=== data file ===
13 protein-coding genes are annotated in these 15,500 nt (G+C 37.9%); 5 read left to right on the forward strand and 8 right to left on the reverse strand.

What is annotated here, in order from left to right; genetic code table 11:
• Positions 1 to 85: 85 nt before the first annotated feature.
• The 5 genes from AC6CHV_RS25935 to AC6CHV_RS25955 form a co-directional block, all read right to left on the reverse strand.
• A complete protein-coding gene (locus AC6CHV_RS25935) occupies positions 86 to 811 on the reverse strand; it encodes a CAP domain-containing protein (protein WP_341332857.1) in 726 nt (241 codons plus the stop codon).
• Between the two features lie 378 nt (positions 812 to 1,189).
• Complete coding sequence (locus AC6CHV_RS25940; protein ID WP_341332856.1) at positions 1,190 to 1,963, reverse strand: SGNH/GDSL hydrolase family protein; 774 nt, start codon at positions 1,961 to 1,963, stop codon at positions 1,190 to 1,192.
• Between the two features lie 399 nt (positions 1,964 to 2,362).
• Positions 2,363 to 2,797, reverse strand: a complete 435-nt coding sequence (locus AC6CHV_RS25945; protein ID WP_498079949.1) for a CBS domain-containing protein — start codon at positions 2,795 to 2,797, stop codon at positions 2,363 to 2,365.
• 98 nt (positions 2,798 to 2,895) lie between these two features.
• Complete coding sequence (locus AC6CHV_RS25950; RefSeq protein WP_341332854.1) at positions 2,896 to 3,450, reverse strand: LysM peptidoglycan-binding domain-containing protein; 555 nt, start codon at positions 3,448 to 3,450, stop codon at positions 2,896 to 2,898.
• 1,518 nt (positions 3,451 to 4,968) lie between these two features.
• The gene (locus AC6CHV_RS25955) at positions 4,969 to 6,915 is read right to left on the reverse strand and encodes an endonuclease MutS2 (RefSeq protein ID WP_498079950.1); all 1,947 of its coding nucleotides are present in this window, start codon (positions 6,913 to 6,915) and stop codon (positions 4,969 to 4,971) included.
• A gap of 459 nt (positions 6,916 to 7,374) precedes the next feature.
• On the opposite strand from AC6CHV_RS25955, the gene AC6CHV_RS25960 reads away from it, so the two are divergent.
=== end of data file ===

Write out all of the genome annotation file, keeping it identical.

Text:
13 protein-coding genes are annotated in these 15,500 nt (G+C 37.9%); 5 read left to right on the forward strand and 8 right to left on the reverse strand.

What is annotated here, in order from left to right; genetic code table 11:
• Positions 1 to 85: 85 nt before the first annotated feature.
• The 5 genes from AC6CHV_RS25935 to AC6CHV_RS25955 form a co-directional block, all read right to left on the reverse strand.
• A complete protein-coding gene (locus AC6CHV_RS25935) occupies positions 86 to 811 on the reverse strand; it encodes a CAP domain-containing protein (protein WP_341332857.1) in 726 nt (241 codons plus the stop codon).
• Between the two features lie 378 nt (positions 812 to 1,189).
• Complete coding sequence (locus AC6CHV_RS25940; protein ID WP_341332856.1) at positions 1,190 to 1,963, reverse strand: SGNH/GDSL hydrolase family protein; 774 nt, start codon at positions 1,961 to 1,963, stop codon at positions 1,190 to 1,192.
• Between the two features lie 399 nt (positions 1,964 to 2,362).
• Positions 2,363 to 2,797, reverse strand: a complete 435-nt coding sequence (locus AC6CHV_RS25945; protein ID WP_498079949.1) for a CBS domain-containing protein — start codon at positions 2,795 to 2,797, stop codon at positions 2,363 to 2,365.
• 98 nt (positions 2,798 to 2,895) lie between these two features.
• Complete coding sequence (locus AC6CHV_RS25950; RefSeq protein WP_341332854.1) at positions 2,896 to 3,450, reverse strand: LysM peptidoglycan-binding domain-containing protein; 555 nt, start codon at positions 3,448 to 3,450, stop codon at positions 2,896 to 2,898.
• 1,518 nt (positions 3,451 to 4,968) lie between these two features.
• The gene (locus AC6CHV_RS25955) at positions 4,969 to 6,915 is read right to left on the reverse strand and encodes an endonuclease MutS2 (RefSeq protein ID WP_498079950.1); all 1,947 of its coding nucleotides are present in this window, start codon (positions 6,913 to 6,915) and stop codon (positions 4,969 to 4,971) included.
• A gap of 459 nt (positions 6,916 to 7,374) precedes the next feature.
• On the opposite strand from AC6CHV_RS25955, the gene AC6CHV_RS25960 reads away from it, so the two are divergent.